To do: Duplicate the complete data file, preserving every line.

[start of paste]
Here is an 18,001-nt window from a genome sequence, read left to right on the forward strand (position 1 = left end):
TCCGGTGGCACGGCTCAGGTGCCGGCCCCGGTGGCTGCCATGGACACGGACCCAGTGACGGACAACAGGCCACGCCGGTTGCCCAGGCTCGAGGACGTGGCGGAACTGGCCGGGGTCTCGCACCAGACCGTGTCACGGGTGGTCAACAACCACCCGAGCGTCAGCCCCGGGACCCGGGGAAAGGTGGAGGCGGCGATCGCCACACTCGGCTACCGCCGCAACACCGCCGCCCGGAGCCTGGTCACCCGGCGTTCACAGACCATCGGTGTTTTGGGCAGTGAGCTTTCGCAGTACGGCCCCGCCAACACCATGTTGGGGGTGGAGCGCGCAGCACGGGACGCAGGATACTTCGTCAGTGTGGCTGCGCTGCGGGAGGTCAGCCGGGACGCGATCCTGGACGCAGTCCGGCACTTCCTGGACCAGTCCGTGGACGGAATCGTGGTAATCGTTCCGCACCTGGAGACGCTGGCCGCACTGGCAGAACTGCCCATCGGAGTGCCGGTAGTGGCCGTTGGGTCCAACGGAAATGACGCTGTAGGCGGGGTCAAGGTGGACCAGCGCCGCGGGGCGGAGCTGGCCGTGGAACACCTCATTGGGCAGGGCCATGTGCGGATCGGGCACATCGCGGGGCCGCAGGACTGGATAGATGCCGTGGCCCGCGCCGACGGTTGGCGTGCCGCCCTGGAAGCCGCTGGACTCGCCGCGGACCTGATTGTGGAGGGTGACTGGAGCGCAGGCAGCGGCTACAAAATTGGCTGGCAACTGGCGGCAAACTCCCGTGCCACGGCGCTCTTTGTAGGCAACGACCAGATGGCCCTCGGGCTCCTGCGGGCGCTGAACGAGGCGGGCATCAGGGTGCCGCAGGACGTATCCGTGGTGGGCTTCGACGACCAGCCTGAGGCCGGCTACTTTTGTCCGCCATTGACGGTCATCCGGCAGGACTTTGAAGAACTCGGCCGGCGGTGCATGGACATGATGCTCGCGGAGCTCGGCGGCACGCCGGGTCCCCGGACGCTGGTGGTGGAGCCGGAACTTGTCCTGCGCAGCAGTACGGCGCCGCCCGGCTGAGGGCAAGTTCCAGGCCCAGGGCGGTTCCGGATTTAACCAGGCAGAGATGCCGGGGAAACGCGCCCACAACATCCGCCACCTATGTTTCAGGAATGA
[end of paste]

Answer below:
Here is an 18,001-nt window from a genome sequence, read left to right on the forward strand (position 1 = left end):
TCCGGTGGCACGGCTCAGGTGCCGGCCCCGGTGGCTGCCATGGACACGGACCCAGTGACGGACAACAGGCCACGCCGGTTGCCCAGGCTCGAGGACGTGGCGGAACTGGCCGGGGTCTCGCACCAGACCGTGTCACGGGTGGTCAACAACCACCCGAGCGTCAGCCCCGGGACCCGGGGAAAGGTGGAGGCGGCGATCGCCACACTCGGCTACCGCCGCAACACCGCCGCCCGGAGCCTGGTCACCCGGCGTTCACAGACCATCGGTGTTTTGGGCAGTGAGCTTTCGCAGTACGGCCCCGCCAACACCATGTTGGGGGTGGAGCGCGCAGCACGGGACGCAGGATACTTCGTCAGTGTGGCTGCGCTGCGGGAGGTCAGCCGGGACGCGATCCTGGACGCAGTCCGGCACTTCCTGGACCAGTCCGTGGACGGAATCGTGGTAATCGTTCCGCACCTGGAGACGCTGGCCGCACTGGCAGAACTGCCCATCGGAGTGCCGGTAGTGGCCGTTGGGTCCAACGGAAATGACGCTGTAGGCGGGGTCAAGGTGGACCAGCGCCGCGGGGCGGAGCTGGCCGTGGAACACCTCATTGGGCAGGGCCATGTGCGGATCGGGCACATCGCGGGGCCGCAGGACTGGATAGATGCCGTGGCCCGCGCCGACGGTTGGCGTGCCGCCCTGGAAGCCGCTGGACTCGCCGCGGACCTGATTGTGGAGGGTGACTGGAGCGCAGGCAGCGGCTACAAAATTGGCTGGCAACTGGCGGCAAACTCCCGTGCCACGGCGCTCTTTGTAGGCAACGACCAGATGGCCCTCGGGCTCCTGCGGGCGCTGAACGAGGCGGGCATCAGGGTGCCGCAGGACGTATCCGTGGTGGGCTTCGACGACCAGCCTGAGGCCGGCTACTTTTGTCCGCCATTGACGGTCATCCGGCAGGACTTTGAAGAACTCGGCCGGCGGTGCATGGACATGATGCTCGCGGAGCTCGGCGGCACGCCGGGTCCCCGGACGCTGGTGGTGGAGCCGGAACTTGTCCTGCGCAGCAGTACGGCGCCGCCCGGCTGAGGGCAAGTTCCAGGCCCAGGGCGGTTCCGGATTTAACCAGGCAGAGATGCCGGGGAAACGCGCCCACAACATCCGCCACCTATGTTTCAGGAATGA